When we discussed putting on a conference to focus on brain injury, faith and cultural differences, we thought this would make for a very interesting afternoon, and blessed with some wonderful presenters, this certainly turned out to be the case. A range of presentations considered the relationship between religion, culture and healthcare and this conference gave us so much to think about and to discuss.
Religion, culture, beliefs, and ethnic customs can influence how patients understand health concepts, how they take care of their health and how they make decisions related to their health. Health beliefs or cultural practices which are important to the patient and / or their family, can affect their decision-making, coping, support networks, commitment to treatment and general well-being.
There were many ‘take home’ messages from this conference and below are a few of these.
- Acknowledgement of these beliefs and practices by health and social care professionals is immeasurably important
- The need to learn from patients. Respectfully ask them about their religion, health beliefs, culture and ethnic customs and note their responses. Address patients’ cultural values specifically in the context of their health care
- Without proper training, clinicians, case managers or various support organisations may deliver advice without understanding how health beliefs and cultural practices influence the way that advice is received. Take advantage of opportunities to integrate cultural competence into all of your training activities.
- Community organisations such as religious institutions and cultural organizations can often provide information and support to help make your practice more “culture-friendly.” Invite a member of a relevant cultural group to attend a staff meeting and share observations about how cultural beliefs may impact health care. Invite an expert to conduct in-service training to educate staff about cultural competence.
- Help staff learn from each other and regularly review your organisation’s approach
ABIL would like to thank the following presenters for all the work they put in to providing us with such a fascinating and thought provoking programme.
An overview of 2004 study [Yamey, G & Greenwood, R (2004) Religious views of the ‘medical’ rehabilitation model: a pilot qualitative study, Disability and Rehabilitation, 26:8, 455-462] – Dr Richard Greenwood, Consultant Neurologist, National Hospital for Neurology and Neurosurgery, UCLH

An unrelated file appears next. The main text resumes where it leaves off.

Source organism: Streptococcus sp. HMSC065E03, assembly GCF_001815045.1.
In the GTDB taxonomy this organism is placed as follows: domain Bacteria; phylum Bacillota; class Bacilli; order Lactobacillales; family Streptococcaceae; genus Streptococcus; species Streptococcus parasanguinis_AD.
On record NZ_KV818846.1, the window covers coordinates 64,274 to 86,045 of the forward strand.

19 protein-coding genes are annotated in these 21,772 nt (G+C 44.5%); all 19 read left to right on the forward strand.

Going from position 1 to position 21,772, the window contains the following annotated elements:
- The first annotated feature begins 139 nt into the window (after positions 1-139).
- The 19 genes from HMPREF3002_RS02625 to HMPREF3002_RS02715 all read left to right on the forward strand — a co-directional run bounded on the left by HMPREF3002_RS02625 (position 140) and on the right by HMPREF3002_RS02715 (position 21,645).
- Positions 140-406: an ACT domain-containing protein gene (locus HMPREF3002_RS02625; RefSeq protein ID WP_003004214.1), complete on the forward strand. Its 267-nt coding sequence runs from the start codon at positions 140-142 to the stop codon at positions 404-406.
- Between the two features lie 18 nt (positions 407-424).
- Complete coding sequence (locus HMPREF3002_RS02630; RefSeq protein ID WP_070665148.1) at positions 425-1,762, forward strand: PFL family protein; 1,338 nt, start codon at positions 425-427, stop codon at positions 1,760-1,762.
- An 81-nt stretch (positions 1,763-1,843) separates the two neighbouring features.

SPECS (Social, Physical, Emotional, Cognitive and Spiritual) approach to rehabilitation – Dr Jenny Jim, DClinPsy MSc BSc(Hons) Principal Clinical Psychologist, The Children’s Trust & Birgitta Norton CPsychol, AFBPsS Senior Specialist Educational Psychologist, The Children’s Trust
Challenges of Cultural Differences in Community Cognitive Rehabilitation by BIS Services – Natalie Mackenzie (Director, Cognitive Rehabilitation Therapist) and Eky Popat (Operations Director, Certified Brain Injury Specialist)
Pray for me: Navigating cultural differences and needs in Case Management – Laura Mora, Advanced Case Manager & Kathryn Howard, Director of Case Management / Case Manager, Brain Injury Services Ltd
Community Support Work and Cultural Experiences – Julia Alexander, Manager of Support Work Service, Headway East London
Understanding behaviour and attitudes in young adults – Sara.R
FOOTNOTE: Dr Richard Greenwood and Gavin Yamey’s published study concluded that ‘Religious beliefs may both diverge from and resonate with the medical rehabilitation model. Understanding these beliefs may be valuable in facilitating the rehabilitation of diverse religious groups’. 15 years on from that study and it is still as relevant today as when it was undertaken.
We received some very positive feedback immediately after the conference:
“Great presentations during @Abilforum Conference. It was very insightful to see the different perspectives of various professionals. Looking forward to the next one!”
– Smashing event today at @Abilforum @irwinmitchell considering brain injury, faith and cultural differences. Lots of take home messages and food for thought – the sign of a good event!
“My key ‘take-home’ from @Abilforum looking at cultural and spiritual aspects with our clients and families – Curiosity rather than judgement to build trust as well as deepen understanding. Less judgement means less certainty for us but we need to be comfortable with that”
“Best conference I’ve been to this year!”
“I’ve learnt so much this afternoon”
The programme and following presentations can be downloaded below:
Thank you to the hard-working ABIL Committee for putting this conference together and thank you as always to Irwin Mitchell for their invaluable ongoing support.